Supreme Court nominee Judge Ketanji Brown Jackson said in the early days of the pandemic it would be “reasonable” to release “each and every” person in District of Columbia jails, and she went on to grant COVID-related releases to defendants and inmates implicated in serious crimes.
In the early days of the pandemic, Judge Jackson made a passionate appeal on behalf of inmates in Washington, D.C., jails and said pandemic conditions could justify releasing them.
In one instance, Jackson granted pretrial release to a defendant allegedly involved in a deadly fentanyl-trafficking ring, requiring only that he comply with a 10 p.m. curfew. In another case, she released an inmate with multiple bank robbery convictions. Prosecutors opposed both moves.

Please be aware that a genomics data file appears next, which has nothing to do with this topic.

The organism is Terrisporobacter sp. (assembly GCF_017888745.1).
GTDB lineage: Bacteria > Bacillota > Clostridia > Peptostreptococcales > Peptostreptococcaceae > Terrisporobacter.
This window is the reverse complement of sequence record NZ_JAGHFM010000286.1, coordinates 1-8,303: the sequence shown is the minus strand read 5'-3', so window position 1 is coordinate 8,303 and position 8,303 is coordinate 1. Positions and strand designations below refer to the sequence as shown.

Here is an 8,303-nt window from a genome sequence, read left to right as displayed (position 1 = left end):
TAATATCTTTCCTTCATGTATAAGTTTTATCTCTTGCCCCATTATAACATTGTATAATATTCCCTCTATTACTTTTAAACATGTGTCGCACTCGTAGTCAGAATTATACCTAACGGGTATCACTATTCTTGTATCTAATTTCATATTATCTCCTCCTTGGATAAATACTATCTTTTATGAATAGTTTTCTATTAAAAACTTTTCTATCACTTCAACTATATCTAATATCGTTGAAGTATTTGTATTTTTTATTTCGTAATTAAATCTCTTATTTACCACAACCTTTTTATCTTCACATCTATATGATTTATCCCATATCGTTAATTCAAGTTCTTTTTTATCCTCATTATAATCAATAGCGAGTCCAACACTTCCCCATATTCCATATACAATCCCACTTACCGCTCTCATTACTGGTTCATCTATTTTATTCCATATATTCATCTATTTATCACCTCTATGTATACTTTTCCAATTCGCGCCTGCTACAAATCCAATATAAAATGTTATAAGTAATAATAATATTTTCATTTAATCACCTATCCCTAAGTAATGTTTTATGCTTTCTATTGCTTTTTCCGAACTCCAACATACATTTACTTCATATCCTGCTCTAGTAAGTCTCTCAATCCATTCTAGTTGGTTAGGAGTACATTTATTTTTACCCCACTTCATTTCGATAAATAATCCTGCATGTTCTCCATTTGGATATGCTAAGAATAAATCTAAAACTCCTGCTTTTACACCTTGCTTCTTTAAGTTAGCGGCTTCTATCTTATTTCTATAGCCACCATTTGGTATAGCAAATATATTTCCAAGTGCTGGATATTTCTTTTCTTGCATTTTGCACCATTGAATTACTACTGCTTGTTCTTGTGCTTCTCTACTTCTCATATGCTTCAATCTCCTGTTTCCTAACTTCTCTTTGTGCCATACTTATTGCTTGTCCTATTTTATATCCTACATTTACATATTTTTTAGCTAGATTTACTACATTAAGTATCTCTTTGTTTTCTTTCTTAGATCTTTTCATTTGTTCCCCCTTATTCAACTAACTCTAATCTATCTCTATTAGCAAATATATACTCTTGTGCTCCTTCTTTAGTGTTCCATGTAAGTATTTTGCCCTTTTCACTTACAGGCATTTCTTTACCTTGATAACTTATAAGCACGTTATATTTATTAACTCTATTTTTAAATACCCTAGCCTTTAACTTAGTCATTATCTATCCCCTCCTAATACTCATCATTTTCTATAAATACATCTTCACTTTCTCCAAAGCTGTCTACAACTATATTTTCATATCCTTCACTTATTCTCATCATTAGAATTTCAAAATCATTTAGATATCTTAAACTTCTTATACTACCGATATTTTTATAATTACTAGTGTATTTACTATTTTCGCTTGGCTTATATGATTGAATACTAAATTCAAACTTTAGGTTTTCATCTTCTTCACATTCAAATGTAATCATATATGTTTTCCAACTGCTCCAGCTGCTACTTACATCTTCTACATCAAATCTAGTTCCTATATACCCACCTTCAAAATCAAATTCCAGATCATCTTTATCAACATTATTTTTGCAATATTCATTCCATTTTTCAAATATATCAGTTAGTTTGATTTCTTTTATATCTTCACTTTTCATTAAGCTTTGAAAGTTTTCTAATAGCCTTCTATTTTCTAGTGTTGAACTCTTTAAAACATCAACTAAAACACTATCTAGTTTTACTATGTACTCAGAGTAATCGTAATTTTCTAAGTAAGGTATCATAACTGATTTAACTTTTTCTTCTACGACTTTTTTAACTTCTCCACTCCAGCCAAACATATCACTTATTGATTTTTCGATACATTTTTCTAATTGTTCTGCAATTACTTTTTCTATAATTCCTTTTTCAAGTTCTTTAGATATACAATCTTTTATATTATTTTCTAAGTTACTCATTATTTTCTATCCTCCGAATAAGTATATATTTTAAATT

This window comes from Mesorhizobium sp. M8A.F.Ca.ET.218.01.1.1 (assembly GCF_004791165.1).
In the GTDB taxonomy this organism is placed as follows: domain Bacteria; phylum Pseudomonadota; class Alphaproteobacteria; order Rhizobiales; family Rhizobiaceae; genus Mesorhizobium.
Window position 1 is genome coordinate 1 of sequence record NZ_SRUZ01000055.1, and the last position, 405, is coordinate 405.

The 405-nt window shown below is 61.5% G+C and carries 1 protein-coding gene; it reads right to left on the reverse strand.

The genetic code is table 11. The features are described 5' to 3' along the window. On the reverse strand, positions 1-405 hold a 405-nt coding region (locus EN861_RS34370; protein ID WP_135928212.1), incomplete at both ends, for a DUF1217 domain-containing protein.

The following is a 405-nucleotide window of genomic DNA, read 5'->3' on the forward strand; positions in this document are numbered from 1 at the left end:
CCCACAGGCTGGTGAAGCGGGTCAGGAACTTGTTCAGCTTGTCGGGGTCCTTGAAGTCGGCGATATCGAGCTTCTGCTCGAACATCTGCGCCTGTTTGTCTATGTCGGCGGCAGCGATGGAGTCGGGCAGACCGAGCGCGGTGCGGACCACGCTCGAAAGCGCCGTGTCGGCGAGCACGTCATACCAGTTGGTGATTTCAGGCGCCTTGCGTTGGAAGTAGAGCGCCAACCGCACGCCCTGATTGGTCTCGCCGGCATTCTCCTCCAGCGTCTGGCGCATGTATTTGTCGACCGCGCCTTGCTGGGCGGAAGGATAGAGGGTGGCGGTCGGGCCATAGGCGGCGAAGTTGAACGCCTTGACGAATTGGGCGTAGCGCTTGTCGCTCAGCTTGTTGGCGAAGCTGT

COVID outbreaks were common in prisons across the country and prompted authorities to reduce jail populations to slow transmission. As of this writing, 292 inmates have died of COVID out of 135,000 in the federal system—less than one quarter of one percent—according to the Bureau of Prisons. Some researchers suggest this move contributed to the late spike in violent crime.